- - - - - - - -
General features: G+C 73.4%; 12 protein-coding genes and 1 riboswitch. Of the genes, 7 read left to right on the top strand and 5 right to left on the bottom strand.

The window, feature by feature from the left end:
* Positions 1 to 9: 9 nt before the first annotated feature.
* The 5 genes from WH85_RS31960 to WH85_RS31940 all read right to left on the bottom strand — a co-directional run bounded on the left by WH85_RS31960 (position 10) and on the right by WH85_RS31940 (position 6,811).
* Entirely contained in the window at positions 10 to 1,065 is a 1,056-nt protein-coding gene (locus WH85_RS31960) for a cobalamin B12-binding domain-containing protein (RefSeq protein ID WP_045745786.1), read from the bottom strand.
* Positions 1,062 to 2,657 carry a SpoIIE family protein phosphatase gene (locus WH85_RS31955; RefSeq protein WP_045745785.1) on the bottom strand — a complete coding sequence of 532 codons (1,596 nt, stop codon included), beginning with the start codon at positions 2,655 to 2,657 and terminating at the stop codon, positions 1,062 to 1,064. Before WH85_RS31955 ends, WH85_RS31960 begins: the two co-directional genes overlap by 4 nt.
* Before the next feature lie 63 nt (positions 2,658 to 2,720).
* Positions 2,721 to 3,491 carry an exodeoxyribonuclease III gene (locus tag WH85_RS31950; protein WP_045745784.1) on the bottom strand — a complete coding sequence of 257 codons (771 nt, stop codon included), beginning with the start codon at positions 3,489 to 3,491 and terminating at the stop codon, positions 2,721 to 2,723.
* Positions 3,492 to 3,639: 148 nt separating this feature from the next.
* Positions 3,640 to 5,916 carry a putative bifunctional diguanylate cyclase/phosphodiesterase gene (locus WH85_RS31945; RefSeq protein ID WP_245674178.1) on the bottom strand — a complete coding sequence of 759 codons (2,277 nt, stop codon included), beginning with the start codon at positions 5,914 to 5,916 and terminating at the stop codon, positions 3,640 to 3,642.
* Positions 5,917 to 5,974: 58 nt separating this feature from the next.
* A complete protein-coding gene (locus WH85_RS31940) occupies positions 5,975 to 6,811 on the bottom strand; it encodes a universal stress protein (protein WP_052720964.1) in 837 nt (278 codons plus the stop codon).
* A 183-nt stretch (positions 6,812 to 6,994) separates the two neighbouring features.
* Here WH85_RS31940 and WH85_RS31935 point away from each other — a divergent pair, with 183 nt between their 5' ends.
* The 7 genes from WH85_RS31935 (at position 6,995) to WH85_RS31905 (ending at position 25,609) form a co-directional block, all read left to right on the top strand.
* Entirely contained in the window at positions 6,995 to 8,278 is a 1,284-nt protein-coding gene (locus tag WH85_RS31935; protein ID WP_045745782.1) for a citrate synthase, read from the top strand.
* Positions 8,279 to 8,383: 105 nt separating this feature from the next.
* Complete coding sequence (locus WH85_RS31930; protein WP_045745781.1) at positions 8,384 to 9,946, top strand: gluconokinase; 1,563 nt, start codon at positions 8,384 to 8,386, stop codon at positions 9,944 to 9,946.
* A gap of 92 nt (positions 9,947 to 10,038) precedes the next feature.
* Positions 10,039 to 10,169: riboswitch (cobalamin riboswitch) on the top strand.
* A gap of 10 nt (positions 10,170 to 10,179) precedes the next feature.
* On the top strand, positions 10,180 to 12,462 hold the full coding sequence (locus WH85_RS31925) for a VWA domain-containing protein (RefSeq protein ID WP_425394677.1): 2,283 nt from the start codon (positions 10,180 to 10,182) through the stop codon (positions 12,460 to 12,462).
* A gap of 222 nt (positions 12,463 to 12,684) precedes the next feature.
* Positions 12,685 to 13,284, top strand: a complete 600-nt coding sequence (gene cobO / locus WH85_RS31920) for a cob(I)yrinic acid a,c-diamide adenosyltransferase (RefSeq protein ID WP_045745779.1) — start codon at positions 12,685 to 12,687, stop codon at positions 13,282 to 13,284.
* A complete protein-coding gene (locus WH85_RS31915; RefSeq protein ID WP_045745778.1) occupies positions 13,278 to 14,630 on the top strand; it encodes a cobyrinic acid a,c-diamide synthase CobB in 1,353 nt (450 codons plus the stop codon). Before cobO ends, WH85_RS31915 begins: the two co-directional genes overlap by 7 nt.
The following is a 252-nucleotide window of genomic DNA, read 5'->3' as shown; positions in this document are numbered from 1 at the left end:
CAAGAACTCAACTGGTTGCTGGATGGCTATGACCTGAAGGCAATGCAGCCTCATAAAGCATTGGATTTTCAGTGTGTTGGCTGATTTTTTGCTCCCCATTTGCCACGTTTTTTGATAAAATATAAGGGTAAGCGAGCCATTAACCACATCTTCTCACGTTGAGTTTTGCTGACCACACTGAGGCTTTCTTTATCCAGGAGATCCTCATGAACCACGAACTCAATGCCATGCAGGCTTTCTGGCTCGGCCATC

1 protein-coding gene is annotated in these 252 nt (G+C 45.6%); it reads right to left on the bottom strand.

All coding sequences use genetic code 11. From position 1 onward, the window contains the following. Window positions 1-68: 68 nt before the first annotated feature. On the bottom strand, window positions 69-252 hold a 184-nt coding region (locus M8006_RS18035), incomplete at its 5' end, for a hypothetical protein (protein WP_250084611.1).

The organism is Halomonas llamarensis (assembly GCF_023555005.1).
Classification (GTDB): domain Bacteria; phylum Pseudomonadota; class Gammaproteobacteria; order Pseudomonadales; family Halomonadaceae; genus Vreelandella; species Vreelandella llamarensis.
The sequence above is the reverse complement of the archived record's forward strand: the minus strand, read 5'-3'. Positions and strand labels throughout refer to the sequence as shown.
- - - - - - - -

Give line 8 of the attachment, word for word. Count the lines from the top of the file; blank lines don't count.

* Positions 2,721 to 3,491 carry an exodeoxyribonuclease III gene (locus tag WH85_RS31950; protein WP_045745784.1) on the bottom strand — a complete coding sequence of 257 codons (771 nt, stop codon included), beginning with the start codon at positions 3,489 to 3,491 and terminating at the stop codon, positions 2,721 to 2,723.